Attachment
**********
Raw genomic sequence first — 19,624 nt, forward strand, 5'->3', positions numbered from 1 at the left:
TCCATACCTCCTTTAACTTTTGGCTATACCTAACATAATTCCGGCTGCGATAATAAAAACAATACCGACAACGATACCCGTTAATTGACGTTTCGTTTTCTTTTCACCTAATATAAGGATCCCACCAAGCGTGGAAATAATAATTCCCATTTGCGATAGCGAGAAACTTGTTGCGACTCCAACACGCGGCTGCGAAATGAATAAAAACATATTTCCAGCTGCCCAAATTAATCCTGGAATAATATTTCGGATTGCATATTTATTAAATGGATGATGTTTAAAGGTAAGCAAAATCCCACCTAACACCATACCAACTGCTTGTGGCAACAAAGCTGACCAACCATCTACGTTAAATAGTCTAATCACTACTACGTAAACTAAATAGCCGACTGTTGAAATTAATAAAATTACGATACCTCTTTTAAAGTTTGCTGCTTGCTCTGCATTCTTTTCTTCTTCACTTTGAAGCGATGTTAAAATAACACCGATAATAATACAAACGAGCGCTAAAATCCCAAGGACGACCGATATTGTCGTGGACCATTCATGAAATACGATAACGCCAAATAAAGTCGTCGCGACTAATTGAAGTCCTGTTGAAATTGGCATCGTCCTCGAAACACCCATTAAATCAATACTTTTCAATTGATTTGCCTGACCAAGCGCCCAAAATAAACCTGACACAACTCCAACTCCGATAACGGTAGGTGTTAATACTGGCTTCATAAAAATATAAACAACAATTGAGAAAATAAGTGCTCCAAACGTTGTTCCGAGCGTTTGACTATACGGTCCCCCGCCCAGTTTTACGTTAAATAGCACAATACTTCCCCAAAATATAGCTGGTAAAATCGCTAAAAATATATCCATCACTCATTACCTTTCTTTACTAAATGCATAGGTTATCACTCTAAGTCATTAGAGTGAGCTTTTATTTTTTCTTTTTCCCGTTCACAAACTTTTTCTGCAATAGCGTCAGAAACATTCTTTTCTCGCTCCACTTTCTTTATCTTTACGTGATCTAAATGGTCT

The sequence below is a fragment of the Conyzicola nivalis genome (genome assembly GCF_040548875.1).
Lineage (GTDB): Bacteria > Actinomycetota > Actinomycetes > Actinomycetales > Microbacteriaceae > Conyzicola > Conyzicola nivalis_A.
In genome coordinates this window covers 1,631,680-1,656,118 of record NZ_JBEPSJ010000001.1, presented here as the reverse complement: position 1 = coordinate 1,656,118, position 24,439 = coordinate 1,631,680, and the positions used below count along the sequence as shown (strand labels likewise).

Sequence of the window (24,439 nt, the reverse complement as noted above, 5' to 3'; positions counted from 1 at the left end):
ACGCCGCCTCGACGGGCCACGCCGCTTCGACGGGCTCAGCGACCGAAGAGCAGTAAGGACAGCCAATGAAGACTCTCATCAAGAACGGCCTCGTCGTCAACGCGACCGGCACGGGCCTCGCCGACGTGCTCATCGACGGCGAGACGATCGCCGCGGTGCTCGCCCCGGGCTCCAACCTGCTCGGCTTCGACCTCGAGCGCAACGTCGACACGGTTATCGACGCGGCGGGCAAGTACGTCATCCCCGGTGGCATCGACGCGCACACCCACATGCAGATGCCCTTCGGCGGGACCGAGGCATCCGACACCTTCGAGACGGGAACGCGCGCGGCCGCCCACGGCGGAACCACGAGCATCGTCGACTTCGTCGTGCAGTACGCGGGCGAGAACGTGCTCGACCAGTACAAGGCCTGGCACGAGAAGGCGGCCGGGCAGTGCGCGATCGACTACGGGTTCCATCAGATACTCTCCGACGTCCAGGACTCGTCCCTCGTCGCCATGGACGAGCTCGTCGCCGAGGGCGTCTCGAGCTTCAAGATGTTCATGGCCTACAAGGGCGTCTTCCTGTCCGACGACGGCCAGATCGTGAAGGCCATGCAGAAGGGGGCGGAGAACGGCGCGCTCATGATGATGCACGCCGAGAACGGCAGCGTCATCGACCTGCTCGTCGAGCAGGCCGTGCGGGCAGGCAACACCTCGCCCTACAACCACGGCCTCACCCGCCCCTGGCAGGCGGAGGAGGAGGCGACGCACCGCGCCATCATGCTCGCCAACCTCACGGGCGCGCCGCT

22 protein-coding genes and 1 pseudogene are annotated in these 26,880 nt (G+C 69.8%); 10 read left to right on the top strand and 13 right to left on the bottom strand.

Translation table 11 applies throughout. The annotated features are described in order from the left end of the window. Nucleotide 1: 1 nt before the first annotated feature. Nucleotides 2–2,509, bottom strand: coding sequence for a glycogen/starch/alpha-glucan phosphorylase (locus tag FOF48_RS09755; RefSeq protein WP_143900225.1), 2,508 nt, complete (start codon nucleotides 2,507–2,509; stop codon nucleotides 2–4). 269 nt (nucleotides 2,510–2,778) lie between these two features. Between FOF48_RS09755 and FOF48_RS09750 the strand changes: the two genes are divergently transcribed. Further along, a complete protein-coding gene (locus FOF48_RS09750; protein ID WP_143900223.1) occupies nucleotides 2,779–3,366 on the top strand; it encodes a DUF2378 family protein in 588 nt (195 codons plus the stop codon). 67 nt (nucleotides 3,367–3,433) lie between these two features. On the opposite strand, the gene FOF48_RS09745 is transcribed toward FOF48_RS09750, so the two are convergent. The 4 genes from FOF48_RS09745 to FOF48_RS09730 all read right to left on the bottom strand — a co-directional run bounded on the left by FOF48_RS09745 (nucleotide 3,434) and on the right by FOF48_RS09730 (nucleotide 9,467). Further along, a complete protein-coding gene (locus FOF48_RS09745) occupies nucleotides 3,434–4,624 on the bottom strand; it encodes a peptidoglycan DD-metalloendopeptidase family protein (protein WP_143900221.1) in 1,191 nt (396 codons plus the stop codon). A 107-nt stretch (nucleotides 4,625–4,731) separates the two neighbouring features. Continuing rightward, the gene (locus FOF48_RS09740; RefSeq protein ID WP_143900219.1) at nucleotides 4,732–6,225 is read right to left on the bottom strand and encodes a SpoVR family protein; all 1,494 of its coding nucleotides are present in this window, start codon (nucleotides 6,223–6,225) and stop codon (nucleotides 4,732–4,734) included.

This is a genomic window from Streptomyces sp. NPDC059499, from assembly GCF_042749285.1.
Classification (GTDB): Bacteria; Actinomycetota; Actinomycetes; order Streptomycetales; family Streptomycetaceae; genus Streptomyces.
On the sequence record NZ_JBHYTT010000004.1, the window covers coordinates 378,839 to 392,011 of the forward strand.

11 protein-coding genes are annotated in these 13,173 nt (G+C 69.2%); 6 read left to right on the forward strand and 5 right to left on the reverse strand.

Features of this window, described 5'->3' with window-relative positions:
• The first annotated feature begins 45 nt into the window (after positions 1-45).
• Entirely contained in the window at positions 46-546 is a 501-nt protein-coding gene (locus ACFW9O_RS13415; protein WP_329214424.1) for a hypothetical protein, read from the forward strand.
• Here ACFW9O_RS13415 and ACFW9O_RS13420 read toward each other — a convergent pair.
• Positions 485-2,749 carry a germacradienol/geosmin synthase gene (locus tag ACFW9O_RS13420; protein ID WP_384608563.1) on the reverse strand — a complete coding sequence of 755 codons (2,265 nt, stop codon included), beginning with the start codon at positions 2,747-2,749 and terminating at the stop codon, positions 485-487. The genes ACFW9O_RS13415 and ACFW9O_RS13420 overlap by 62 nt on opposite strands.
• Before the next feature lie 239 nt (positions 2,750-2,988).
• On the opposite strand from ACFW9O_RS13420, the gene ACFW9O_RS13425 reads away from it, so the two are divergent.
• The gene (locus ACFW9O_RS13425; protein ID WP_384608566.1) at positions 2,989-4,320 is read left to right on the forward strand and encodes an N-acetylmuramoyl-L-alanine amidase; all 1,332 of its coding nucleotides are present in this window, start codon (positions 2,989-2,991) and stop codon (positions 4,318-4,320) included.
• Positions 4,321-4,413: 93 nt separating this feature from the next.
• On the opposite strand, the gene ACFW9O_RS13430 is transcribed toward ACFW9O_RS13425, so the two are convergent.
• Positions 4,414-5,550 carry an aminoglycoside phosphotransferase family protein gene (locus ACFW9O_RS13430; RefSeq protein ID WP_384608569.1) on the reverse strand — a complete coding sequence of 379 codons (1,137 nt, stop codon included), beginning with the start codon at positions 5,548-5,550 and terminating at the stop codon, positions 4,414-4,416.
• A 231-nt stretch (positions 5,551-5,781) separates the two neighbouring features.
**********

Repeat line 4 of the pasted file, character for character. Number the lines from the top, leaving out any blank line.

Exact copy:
Lineage (GTDB): Bacteria > Actinomycetota > Actinomycetes > Actinomycetales > Microbacteriaceae > Conyzicola > Conyzicola nivalis_A.